Gingerbread House Icing Tips and Royal Icing Recipe

Following my last article on gingerbread, I had a few friends asking me for my icing recipe. With so little time left over this Christmas period and in the interest of keeping it a bit interesting, here is my simple gingerbread house icing recipe used on a pre bought gingerbread house (or make your own gingerbread)  and a few notes and tips when it comes to decorating.

You will need:

  • 650g icing sugar sieved
  • 3 egg whites
  • A stand mixer or an electric hand held mixer – a must for this recipe unless you have stamina and muscles to beat your eggs for over 10 minutes (I’ve never tried this but on my muscles 10 minutes is optimistic!)

Method:

  1. In a large clean oil free bowl, whisk the egg whites until they become frothy.

  2. Add the sifted icing sugar to the egg whites, a few spoonful at a time and fold in.

  3. Beat the mixture on the lowest setting first and then turn up the speed until the icing stands up in stiff peaks.

    Royal Icing Gingerbread House
    This is what the finished icing should look like.

Tips

I love the classic look of a white gingerbread house but there are days when I fancy a bit of colour. This icing can be coloured using commercially bought gel or liquid colouring. I prefer to use gel as it doesn’t alter the consistency, but it can be harder to make the colour even. To help with this, I like to take a small amount of the icing and colour it first before incorporating to the rest of the icing that I want coloured.

Use the icing immediately. The qualities of royal icing (thats what you’ve just made)  that makes it the icing for gingerbread houses is that it dries hard and dry. This means that you need to use it immediately for best results. If there is a delay between making and using, make sure you cover it tightly with plastic, but  do try to use it up within a couple of hours or it becomes very difficult if not impossible to work with.

To save the icing before it dries up or make it a little easier to pipe with, you can loosen it up again by beating in a small amount of egg whites (but be careful not to make it too runny, a little egg white goes a long way)

Make your own piping bag. If like me you don’t own a set of piping bags (or just don’t fancy a whole load of washing up), you can put your icing into a zip lock bag, zip it up and cut a tiny hole in one corner and then pipe away (you can also add a fancy nozzle if you so desire).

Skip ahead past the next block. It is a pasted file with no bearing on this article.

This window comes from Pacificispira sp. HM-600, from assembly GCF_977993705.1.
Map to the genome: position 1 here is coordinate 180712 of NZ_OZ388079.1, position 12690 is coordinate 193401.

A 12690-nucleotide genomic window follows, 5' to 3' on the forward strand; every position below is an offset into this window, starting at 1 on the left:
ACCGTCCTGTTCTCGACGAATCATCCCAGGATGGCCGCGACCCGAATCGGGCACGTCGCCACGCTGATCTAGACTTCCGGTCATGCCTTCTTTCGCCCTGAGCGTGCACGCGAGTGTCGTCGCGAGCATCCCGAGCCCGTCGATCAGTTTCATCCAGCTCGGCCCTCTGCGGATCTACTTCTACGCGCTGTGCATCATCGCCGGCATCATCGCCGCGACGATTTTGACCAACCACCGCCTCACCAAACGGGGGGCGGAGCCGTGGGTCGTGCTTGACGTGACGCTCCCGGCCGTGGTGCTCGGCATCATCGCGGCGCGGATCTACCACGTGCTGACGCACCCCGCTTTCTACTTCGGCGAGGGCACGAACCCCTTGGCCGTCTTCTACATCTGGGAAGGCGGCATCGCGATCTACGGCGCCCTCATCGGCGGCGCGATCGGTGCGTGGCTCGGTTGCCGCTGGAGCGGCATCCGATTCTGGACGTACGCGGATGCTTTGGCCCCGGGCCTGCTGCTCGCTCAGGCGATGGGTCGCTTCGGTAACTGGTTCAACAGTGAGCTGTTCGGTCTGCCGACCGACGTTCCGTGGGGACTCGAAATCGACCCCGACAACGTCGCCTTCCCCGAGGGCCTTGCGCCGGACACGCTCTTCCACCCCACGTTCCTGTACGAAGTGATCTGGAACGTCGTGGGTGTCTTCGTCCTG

If you plan to keep your gingerbread house on display beyond the day that it is assembled (especially in our tropical climate where the gingerbread can get a bit soft) my top tip to prevent crumbling disasters is to spread a layer of the icing over the back of your gingerbread and let dry before attempting the construction. This acts like scaffolding to the gingerbread and prevents it cracking and buckling under its own weight (or the weight of the copious amount of sweets that you plan to add).

Gingerbread house, reinforced with icing
Spread a layer of icing on the back to prevent the gingerbread house from breaking.

 

Building the gingerbread house. Be generous with the icing on the joins.
Building the gingerbread house. Be generous with the icing on the joins.

 

gingerbreadhouse
The gingerbread house constructed. I like to further reinforce the joins with icing “snow”, I don’t worry too much about making it too neat at this stage.

Add your sweets and decorations to the house as you go along, piped icing exposed to the air dries fast and if you wait till you’ve finished piping the goodies won’t stick.

Pipe on the details and add your goodies on as you go along.
Pipe on the details and add your goodies on as you go along.

 

Gingerbread house detailing
Ta da! the finished gingerbread house.

 

gingerbread house
Here it is from the other side.

Well, thats it from me till 2017.

Happy decorating, merry Christmas and a happy New Year x o x.

 

Image credit: Anna Hui

 

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